Jessica Alba's Honest Co.: Eco-friendly startup sued for selling unnatural products as natural.

Are Jessica Alba's "Premium Diapers and Toothpaste" Deceptive and Misleading?

Are Jessica Alba's "Premium Diapers and Toothpaste" Deceptive and Misleading?

Business Insider
Analyzing the top news stories across the web
Sept. 5 2015 8:18 AM

Jessica Alba's Startup is Being Sued for Misleading Customers. Her Startup is Called "Honest."

Hkg10111512
According to the lawsuit, Honest's sunscreen doesn't protect users from burns.

Photo by AITOR ALCALDE/AFP/Getty Images

This post originally appeared on Business Insider.

Jessica Alba's startup, The Honest Co., has just been smacked with a lawsuit that accuses five of the products from its Honest line of being "deceptively and misleadingly labeled." The plaintiff in the class-action suit, Jonathan D. Rubin, says Honest's products are marketed as "natural" but in fact contain "unnatural ingredients."

Advertisement

Honest, which sells eco-friendly household products like premium diapers and toothpaste, recently raised $100 million at a $1.7 billion valuation. But in the past few weeks the company has faced criticism that its sunscreen is ineffective. Some users took to the internet to vent about their sunburns, and Honest responded with a statement that it took all customer complaints very seriously.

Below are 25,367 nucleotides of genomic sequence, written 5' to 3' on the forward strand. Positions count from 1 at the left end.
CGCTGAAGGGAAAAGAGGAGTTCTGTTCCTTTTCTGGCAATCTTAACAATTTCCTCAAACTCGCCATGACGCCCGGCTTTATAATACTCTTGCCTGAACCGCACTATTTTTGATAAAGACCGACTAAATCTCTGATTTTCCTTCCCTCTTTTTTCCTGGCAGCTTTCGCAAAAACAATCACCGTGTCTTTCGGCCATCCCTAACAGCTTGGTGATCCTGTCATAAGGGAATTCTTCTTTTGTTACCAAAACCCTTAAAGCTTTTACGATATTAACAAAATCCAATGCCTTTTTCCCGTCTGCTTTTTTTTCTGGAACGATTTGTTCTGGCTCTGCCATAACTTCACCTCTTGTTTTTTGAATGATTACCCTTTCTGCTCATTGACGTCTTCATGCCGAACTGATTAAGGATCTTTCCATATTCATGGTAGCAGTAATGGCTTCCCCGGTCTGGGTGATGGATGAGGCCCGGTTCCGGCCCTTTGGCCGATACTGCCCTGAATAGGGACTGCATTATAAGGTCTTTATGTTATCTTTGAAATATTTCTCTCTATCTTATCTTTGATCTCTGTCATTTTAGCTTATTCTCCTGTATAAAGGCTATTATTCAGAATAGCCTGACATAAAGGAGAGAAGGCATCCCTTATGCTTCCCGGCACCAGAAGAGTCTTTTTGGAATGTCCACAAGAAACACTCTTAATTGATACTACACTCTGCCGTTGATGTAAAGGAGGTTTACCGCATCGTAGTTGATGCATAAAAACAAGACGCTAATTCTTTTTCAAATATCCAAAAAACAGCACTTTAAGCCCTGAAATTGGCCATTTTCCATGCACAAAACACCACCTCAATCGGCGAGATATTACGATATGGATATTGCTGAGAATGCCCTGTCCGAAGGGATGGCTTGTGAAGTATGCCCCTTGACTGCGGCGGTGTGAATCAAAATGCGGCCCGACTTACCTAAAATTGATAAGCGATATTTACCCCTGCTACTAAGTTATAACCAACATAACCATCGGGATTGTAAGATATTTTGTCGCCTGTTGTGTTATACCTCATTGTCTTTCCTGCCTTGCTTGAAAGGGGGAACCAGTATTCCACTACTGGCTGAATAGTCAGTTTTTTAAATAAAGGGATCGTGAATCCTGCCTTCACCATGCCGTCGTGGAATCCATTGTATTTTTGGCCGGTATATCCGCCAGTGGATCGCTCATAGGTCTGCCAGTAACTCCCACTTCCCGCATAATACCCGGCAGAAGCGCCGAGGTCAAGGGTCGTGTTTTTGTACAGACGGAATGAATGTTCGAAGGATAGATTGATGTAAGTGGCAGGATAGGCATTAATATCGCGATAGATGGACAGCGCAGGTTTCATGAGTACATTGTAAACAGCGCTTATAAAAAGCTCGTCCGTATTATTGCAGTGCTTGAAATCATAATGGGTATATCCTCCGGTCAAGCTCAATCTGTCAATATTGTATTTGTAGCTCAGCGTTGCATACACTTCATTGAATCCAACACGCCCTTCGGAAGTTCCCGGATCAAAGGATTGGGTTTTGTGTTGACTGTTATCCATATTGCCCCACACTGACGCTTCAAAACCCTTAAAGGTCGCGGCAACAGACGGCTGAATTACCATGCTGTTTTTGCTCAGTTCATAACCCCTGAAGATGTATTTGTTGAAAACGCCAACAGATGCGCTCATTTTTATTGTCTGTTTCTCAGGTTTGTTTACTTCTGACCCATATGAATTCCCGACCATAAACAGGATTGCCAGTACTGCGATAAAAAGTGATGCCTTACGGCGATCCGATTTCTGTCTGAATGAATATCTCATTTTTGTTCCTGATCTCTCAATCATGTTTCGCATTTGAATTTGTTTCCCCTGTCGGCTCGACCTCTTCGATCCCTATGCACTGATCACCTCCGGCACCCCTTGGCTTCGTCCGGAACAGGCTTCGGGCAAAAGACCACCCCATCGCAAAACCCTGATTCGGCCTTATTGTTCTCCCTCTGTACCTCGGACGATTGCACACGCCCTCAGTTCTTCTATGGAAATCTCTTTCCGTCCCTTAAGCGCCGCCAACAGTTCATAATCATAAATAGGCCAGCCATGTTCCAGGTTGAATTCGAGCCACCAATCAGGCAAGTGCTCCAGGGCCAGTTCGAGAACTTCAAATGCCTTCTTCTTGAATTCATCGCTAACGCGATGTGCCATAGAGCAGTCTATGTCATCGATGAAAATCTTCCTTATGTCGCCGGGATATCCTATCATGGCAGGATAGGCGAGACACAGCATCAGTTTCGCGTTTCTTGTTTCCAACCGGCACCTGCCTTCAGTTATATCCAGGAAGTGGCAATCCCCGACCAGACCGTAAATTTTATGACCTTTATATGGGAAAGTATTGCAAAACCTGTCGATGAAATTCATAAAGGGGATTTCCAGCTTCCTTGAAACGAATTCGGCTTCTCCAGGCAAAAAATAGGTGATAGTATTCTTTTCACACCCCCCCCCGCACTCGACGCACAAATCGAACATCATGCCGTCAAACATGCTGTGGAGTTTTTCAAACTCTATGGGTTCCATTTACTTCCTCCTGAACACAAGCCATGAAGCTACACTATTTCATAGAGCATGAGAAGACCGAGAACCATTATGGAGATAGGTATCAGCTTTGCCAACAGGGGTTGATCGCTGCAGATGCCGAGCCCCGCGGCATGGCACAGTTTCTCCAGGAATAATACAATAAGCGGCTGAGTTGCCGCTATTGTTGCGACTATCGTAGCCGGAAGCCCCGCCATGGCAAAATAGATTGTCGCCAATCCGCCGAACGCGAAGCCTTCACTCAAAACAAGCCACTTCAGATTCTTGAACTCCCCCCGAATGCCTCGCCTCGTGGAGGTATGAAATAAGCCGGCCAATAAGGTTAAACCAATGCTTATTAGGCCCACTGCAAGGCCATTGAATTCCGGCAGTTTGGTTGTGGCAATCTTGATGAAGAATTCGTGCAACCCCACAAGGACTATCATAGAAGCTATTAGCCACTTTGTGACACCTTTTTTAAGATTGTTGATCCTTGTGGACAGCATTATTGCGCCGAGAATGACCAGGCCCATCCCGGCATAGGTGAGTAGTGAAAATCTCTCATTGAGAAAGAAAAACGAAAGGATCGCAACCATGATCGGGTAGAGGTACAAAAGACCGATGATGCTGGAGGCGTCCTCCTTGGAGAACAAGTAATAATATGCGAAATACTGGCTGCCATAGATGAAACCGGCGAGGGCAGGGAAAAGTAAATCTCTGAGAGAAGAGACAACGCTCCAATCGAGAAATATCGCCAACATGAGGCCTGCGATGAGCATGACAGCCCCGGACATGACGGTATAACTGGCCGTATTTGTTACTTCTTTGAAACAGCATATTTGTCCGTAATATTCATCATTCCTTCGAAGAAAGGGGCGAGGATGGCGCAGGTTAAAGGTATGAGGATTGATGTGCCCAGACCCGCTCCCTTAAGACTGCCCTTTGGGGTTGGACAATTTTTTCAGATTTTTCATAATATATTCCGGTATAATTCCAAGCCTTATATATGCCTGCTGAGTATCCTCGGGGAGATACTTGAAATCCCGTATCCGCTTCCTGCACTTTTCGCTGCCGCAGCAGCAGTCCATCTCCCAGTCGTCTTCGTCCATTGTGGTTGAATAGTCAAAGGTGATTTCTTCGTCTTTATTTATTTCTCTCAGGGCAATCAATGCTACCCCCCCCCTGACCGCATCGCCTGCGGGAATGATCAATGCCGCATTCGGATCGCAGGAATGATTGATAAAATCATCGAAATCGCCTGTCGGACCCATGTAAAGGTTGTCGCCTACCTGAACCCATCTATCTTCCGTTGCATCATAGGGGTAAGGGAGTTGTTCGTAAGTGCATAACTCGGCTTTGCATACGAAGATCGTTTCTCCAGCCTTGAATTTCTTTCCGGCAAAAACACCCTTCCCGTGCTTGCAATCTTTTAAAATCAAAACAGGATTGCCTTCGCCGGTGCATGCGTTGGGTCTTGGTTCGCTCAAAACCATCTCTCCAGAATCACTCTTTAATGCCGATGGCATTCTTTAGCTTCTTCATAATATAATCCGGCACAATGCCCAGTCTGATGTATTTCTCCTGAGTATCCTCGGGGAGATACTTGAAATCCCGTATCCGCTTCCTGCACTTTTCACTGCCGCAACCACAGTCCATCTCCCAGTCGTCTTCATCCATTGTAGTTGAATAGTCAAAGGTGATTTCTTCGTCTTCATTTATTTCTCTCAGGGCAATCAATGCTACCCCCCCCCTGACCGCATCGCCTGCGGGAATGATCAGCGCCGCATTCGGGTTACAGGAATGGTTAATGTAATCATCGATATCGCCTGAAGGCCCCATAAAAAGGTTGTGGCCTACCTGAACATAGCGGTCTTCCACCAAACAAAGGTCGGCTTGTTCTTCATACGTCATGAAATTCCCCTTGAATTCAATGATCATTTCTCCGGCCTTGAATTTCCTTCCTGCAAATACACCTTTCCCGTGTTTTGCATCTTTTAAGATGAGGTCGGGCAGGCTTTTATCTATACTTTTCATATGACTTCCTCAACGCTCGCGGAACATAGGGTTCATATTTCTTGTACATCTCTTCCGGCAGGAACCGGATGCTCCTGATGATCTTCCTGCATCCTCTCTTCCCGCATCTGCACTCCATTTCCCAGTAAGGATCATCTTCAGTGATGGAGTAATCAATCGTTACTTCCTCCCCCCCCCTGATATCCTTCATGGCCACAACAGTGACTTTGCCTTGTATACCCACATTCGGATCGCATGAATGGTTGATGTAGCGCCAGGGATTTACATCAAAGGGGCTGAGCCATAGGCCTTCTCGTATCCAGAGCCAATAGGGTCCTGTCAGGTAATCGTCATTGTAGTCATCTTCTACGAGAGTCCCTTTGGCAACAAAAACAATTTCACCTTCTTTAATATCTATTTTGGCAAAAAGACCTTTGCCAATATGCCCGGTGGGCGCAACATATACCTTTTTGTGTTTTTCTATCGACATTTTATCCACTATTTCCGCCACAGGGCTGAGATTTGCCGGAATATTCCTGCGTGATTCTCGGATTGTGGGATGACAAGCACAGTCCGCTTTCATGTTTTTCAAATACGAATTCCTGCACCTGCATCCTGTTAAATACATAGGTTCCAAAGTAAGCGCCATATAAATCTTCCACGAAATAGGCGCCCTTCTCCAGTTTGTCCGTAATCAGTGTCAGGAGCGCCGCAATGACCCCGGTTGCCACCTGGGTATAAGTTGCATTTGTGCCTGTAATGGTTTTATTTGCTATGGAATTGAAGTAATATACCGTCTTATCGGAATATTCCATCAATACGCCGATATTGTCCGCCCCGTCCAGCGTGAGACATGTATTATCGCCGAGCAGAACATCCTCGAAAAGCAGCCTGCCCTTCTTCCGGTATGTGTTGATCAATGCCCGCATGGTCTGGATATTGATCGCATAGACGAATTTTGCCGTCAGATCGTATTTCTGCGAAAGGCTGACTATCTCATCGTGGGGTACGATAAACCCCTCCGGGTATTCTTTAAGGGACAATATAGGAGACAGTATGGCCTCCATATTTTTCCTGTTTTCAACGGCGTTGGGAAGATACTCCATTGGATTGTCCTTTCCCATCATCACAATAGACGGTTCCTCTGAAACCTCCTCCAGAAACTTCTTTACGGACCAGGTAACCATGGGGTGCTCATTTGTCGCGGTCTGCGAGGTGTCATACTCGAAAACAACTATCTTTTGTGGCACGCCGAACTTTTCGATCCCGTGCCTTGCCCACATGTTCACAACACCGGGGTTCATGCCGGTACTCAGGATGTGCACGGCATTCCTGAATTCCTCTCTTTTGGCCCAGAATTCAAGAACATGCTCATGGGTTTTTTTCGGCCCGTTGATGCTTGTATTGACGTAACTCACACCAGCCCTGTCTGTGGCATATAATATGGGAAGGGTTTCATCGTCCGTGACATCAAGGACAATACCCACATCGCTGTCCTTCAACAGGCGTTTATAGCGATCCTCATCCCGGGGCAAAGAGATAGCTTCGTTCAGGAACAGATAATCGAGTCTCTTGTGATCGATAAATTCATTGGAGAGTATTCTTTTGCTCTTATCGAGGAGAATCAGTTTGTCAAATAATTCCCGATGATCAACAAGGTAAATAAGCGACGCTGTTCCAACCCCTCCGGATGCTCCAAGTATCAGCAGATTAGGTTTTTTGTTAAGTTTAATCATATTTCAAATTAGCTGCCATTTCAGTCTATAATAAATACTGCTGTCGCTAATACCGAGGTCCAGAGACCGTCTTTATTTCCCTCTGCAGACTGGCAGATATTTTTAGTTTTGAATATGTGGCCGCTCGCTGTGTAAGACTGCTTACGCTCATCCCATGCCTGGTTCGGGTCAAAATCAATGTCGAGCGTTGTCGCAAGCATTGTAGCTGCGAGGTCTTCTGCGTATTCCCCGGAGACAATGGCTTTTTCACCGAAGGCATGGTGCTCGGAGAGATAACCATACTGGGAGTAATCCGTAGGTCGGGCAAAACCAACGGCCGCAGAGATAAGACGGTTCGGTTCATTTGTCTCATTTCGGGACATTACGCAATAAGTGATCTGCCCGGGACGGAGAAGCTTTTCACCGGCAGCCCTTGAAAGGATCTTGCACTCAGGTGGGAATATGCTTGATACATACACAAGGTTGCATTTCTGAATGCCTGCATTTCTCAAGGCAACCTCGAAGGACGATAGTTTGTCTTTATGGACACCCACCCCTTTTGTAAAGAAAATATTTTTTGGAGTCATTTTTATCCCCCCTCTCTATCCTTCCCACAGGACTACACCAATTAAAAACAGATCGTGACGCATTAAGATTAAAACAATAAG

The new lawsuit seems to refer to this outcry, as it claims that contrary to Honest's representations, Honest Sunscreen "was ineffective in preventing unhealthy exposure to harmful UV rays." But the real meat of the suit lies in claims that Honest misrepresented its products as natural. Having one potentially defective sunscreen is one thing, but having the entire premise of your company called into question is entirely different.

The suit calls out four products in particular: Honest Hand Soap, Honest Dish Soap, Honest Diapers, and Honest Multi-Surface Cleaner. It says Honest is able to sell these products to consumers at a 10 percent to 20 percent markup based on aggressively marketing them as natural.

Rubin interprets the word natural in the company's marketing to mean they contain no artificial ingredients. He then cites multiple synthetic preservatives (Methylisothiazolinone and Phenoxyethanol) and other synthetic ingredients allegedly contained in the products.

Business Insider has reached out to Honest for comment.

Read the court document here.